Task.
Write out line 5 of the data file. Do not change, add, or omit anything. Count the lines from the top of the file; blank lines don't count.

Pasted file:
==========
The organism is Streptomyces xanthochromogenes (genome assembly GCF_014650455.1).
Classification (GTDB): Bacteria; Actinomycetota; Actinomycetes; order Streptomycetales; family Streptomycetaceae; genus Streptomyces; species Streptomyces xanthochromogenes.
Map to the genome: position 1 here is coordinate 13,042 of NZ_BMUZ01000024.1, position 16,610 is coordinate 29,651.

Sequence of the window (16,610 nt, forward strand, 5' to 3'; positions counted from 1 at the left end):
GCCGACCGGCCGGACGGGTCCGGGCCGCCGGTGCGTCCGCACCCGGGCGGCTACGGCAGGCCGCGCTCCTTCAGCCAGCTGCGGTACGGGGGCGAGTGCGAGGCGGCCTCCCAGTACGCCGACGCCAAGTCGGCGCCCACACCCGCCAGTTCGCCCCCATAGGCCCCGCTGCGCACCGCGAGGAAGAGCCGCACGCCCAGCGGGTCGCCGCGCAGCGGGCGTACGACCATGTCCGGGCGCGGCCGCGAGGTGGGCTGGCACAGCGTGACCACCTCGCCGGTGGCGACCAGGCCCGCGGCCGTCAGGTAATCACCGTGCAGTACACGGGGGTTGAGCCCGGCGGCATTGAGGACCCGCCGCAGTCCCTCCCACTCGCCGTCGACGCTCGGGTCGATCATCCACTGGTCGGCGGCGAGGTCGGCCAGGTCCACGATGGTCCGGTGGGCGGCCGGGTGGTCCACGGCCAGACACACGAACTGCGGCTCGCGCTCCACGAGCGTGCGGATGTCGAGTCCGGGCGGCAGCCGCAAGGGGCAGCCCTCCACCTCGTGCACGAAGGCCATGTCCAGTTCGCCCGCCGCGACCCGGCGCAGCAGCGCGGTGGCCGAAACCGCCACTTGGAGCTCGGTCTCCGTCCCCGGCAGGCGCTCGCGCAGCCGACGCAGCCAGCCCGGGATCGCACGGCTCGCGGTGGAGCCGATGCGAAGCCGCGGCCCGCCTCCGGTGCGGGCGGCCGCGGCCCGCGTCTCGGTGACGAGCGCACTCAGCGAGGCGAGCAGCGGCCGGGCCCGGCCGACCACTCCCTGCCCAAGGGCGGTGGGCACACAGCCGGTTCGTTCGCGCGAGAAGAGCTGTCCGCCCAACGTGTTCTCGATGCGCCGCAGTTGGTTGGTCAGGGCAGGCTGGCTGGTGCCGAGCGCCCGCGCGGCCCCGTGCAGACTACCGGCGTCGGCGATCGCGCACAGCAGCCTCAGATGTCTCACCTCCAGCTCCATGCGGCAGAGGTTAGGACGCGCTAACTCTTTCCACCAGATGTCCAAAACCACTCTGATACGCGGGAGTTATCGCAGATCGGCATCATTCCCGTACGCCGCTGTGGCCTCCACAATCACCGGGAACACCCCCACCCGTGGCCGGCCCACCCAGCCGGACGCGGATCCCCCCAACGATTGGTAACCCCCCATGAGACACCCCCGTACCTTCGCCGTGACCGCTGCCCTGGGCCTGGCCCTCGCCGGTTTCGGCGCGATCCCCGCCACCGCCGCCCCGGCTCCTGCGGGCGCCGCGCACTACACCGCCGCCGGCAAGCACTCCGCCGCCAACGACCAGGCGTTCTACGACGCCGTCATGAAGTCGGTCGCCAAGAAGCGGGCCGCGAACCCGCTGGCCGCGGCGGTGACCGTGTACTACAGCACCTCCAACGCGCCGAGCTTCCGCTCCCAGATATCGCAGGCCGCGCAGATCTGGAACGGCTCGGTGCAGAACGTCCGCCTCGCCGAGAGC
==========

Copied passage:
GCCGACCGGCCGGACGGGTCCGGGCCGCCGGTGCGTCCGCACCCGGGCGGCTACGGCAGGCCGCGCTCCTTCAGCCAGCTGCGGTACGGGGGCGAGTGCGAGGCGGCCTCCCAGTACGCCGACGCCAAGTCGGCGCCCACACCCGCCAGTTCGCCCCCATAGGCCCCGCTGCGCACCGCGAGGAAGAGCCGCACGCCCAGCGGGTCGCCGCGCAGCGGGCGTACGACCATGTCCGGGCGCGGCCGCGAGGTGGGCTGGCACAGCGTGACCACCTCGCCGGTGGCGACCAGGCCCGCGGCCGTCAGGTAATCACCGTGCAGTACACGGGGGTTGAGCCCGGCGGCATTGAGGACCCGCCGCAGTCCCTCCCACTCGCCGTCGACGCTCGGGTCGATCATCCACTGGTCGGCGGCGAGGTCGGCCAGGTCCACGATGGTCCGGTGGGCGGCCGGGTGGTCCACGGCCAGACACACGAACTGCGGCTCGCGCTCCACGAGCGTGCGGATGTCGAGTCCGGGCGGCAGCCGCAAGGGGCAGCCCTCCACCTCGTGCACGAAGGCCATGTCCAGTTCGCCCGCCGCGACCCGGCGCAGCAGCGCGGTGGCCGAAACCGCCACTTGGAGCTCGGTCTCCGTCCCCGGCAGGCGCTCGCGCAGCCGACGCAGCCAGCCCGGGATCGCACGGCTCGCGGTGGAGCCGATGCGAAGCCGCGGCCCGCCTCCGGTGCGGGCGGCCGCGGCCCGCGTCTCGGTGACGAGCGCACTCAGCGAGGCGAGCAGCGGCCGGGCCCGGCCGACCACTCCCTGCCCAAGGGCGGTGGGCACACAGCCGGTTCGTTCGCGCGAGAAGAGCTGTCCGCCCAACGTGTTCTCGATGCGCCGCAGTTGGTTGGTCAGGGCAGGCTGGCTGGTGCCGAGCGCCCGCGCGGCCCCGTGCAGACTACCGGCGTCGGCGATCGCGCACAGCAGCCTCAGATGTCTCACCTCCAGCTCCATGCGGCAGAGGTTAGGACGCGCTAACTCTTTCCACCAGATGTCCAAAACCACTCTGATACGCGGGAGTTATCGCAGATCGGCATCATTCCCGTACGCCGCTGTGGCCTCCACAATCACCGGGAACACCCCCACCCGTGGCCGGCCCACCCAGCCGGACGCGGATCCCCCCAACGATTGGTAACCCCCCATGAGACACCCCCGTACCTTCGCCGTGACCGCTGCCCTGGGCCTGGCCCTCGCCGGTTTCGGCGCGATCCCCGCCACCGCCGCCCCGGCTCCTGCGGGCGCCGCGCACTACACCGCCGCCGGCAAGCACTCCGCCGCCAACGACCAGGCGTTCTACGACGCCGTCATGAAGTCGGTCGCCAAGAAGCGGGCCGCGAACCCGCTGGCCGCGGCGGTGACCGTGTACTACAGCACCTCCAACGCGCCGAGCTTCCGCTCCCAGATATCGCAGGCCGCGCAGATCTGGAACGGCTCGGTGCAGAACGTCCGCCTCGCCGAGAGC